Whistling past the graveyard . That’s what Daddy called it when you did something to keep your mind off your most worstest fear. . . . In the summer of 1963, nine-year-old Starla Claudelle runs away from her strict grandmother’s Mississippi home. Starla’s destination is Nashville, where her mother went to become a famous singer, abandoning Starla when she was three. Walking a lonely country road, Starla accepts a ride from Eula, a black woman traveling alone with a white baby. Now, on the road trip that will change her life forever, Starla sees for the first time life as it really is—as she reaches for a dream of how it could one day be.
My take: 3 looks
First and foremost, I adored Eula, the black woman. She was complex, multi-dimensional and evolved nicely throughout the story. While the book is told from Starla’s point of view, the story is centered around her relationship with Eula.
With that said, Starla got on my last dead nerve. I felt that Crandall was a little heavy-handed with Starla’s rebellion, disobedience, and lack of self-control. Time after time after time, she put others at risk doing exactly what she had been warned not to do, and seemed only marginally regretful when her actions came full circle. While I think Crandall tried to have her maturity evolve over the course of the story, it was too little, too late for me. I got to the point where I thought, “If Starla does that, she deserves what she gets,” killing my sympathy for this character.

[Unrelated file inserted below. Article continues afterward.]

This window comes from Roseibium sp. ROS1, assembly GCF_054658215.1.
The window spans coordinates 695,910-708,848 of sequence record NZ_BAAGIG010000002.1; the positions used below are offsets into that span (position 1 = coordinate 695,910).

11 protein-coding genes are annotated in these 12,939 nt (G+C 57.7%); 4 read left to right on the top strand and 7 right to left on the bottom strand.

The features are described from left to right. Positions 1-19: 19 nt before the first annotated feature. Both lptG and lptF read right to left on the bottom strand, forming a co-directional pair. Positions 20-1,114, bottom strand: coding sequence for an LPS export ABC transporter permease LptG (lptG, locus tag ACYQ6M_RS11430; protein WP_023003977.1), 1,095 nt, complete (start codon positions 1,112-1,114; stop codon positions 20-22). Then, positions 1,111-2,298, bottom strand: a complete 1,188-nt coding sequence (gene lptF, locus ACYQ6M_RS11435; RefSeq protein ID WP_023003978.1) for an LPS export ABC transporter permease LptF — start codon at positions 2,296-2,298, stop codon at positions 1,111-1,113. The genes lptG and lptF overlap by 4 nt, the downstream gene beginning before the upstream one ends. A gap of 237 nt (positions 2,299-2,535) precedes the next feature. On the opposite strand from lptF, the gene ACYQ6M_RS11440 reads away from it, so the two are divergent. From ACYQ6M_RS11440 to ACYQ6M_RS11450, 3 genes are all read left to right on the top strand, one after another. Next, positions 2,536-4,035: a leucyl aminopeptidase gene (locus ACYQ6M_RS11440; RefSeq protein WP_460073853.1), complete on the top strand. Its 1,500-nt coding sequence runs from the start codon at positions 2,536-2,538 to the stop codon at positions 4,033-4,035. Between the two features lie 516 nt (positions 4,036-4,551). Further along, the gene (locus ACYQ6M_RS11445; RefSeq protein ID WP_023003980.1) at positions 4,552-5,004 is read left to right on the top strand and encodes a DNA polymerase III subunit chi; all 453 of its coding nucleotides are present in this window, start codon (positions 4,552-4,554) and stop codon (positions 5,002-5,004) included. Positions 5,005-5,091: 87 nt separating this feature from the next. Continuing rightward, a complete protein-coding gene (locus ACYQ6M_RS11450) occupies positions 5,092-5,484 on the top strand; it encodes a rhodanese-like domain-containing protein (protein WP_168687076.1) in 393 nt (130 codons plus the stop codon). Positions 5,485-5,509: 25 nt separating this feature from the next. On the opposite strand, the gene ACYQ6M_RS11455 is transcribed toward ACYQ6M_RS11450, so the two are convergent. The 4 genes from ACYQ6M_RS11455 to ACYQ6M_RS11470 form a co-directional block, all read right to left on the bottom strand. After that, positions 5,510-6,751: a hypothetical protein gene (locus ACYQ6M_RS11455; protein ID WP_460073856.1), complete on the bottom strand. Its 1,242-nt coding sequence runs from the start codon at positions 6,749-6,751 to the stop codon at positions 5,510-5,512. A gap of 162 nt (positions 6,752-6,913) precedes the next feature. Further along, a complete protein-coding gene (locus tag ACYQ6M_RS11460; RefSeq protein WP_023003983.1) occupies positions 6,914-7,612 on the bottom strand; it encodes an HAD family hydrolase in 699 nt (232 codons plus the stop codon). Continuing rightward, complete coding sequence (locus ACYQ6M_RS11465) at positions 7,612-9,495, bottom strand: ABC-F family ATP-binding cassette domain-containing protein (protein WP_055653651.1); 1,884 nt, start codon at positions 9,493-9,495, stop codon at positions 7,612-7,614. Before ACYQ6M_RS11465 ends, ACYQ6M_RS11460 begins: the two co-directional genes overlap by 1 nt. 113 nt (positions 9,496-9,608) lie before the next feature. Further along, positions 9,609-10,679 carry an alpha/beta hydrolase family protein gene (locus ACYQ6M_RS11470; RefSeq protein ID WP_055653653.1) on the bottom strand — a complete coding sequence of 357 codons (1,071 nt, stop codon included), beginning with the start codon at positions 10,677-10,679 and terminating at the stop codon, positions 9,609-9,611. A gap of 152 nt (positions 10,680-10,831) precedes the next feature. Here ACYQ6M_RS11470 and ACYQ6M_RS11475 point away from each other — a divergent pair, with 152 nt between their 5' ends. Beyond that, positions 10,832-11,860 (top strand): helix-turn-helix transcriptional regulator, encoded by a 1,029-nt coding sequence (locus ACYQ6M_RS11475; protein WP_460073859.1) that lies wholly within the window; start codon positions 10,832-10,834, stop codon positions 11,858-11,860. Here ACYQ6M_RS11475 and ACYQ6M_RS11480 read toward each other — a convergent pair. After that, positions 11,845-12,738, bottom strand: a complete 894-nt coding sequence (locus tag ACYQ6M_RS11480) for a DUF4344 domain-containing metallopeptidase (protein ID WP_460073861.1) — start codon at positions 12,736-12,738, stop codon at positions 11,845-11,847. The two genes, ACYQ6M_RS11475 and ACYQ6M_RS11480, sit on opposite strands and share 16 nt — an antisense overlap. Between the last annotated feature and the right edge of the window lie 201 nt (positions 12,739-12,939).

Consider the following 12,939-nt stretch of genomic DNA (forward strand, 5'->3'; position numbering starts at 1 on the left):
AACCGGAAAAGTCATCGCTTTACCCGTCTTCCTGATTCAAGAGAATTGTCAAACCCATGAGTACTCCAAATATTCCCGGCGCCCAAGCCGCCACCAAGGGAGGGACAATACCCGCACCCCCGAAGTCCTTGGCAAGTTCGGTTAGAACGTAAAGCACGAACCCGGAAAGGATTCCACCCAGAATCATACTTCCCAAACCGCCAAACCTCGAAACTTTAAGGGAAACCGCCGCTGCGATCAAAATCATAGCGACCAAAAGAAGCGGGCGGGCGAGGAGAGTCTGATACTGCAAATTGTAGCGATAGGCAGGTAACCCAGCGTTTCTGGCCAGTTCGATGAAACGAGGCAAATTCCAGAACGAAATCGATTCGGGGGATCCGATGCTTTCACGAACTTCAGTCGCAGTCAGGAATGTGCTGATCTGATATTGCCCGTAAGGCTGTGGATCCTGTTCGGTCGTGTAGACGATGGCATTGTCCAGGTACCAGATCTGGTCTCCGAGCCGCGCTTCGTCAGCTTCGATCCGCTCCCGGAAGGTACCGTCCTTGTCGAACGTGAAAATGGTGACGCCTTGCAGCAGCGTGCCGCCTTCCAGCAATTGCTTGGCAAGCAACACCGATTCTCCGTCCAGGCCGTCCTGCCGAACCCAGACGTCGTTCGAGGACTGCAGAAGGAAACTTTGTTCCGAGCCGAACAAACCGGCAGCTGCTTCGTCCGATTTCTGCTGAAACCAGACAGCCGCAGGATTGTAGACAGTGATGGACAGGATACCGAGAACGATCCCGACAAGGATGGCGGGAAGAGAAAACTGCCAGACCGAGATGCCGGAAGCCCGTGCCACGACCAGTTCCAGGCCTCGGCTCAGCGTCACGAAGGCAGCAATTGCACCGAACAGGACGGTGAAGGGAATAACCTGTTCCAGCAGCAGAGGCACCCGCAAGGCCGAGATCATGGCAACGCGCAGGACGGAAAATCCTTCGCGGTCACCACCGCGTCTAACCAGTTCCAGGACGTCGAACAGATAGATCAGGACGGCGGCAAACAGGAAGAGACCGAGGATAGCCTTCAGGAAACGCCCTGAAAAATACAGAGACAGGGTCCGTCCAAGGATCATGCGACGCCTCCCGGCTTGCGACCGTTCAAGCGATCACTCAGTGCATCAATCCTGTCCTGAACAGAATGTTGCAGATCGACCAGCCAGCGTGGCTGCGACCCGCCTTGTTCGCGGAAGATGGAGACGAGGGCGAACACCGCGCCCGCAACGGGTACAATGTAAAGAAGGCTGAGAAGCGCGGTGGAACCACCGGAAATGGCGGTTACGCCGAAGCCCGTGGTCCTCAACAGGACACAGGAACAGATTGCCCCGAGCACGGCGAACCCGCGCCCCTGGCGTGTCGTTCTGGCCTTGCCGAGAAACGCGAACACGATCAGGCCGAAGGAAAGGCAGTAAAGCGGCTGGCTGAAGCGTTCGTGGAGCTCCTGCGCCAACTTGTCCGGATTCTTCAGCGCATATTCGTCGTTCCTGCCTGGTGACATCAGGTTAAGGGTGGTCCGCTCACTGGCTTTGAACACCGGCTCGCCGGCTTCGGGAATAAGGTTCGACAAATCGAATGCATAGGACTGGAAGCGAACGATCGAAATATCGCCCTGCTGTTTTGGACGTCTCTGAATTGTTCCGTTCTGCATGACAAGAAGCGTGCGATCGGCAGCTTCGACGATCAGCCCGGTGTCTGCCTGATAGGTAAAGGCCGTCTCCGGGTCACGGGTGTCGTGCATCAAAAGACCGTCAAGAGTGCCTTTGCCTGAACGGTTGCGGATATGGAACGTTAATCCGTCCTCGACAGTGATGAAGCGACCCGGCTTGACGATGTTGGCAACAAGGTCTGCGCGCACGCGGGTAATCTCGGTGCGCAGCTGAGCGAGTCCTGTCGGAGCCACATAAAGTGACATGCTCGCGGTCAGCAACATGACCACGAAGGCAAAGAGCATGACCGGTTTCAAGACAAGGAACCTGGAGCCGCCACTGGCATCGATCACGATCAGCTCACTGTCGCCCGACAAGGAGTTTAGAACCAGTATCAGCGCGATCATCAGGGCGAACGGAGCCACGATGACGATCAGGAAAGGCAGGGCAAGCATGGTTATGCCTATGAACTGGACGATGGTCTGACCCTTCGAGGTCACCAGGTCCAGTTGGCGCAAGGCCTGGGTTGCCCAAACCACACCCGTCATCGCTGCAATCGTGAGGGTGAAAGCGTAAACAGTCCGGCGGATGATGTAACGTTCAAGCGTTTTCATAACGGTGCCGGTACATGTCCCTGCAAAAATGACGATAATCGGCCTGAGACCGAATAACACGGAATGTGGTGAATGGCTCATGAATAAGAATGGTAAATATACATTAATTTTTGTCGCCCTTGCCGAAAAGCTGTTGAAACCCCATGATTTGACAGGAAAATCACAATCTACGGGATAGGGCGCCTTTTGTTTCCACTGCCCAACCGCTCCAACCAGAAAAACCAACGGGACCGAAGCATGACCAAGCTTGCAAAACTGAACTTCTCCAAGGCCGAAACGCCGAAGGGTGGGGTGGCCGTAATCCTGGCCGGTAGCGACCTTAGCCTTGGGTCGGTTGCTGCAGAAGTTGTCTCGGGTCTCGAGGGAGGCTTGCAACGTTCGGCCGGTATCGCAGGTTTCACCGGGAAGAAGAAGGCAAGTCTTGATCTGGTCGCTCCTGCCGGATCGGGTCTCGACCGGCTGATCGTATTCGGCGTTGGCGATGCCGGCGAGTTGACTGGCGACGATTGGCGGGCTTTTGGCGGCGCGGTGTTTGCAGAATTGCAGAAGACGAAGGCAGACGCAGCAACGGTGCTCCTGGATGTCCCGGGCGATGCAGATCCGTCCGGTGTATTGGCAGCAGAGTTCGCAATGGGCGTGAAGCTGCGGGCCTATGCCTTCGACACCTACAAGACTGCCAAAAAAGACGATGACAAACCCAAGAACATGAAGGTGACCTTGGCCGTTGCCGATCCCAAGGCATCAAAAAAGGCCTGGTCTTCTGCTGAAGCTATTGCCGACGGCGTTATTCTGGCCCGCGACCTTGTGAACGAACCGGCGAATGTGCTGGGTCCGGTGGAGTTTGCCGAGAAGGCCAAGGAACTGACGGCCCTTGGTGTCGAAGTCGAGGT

The fact that it was told from Starla’s point of view raises the comparison of Scout from Harper Lee’s To Kill A Mockingbird. That is where the comparison ends. Scout is painted with a realistic brush, making rash decisions occasionally, and learning from them. She seems a typical young girl, struggling with what adults expect of her, and what she wants to do. Starla, on the other had, was a frustrating character who didn’t seem to learn from her mistakes, even when she realized (too late, always) others would be hurt.
Very fast-paced story, a bit predictable and milquetoast. However, it is a good summer book, and won’t bog you down.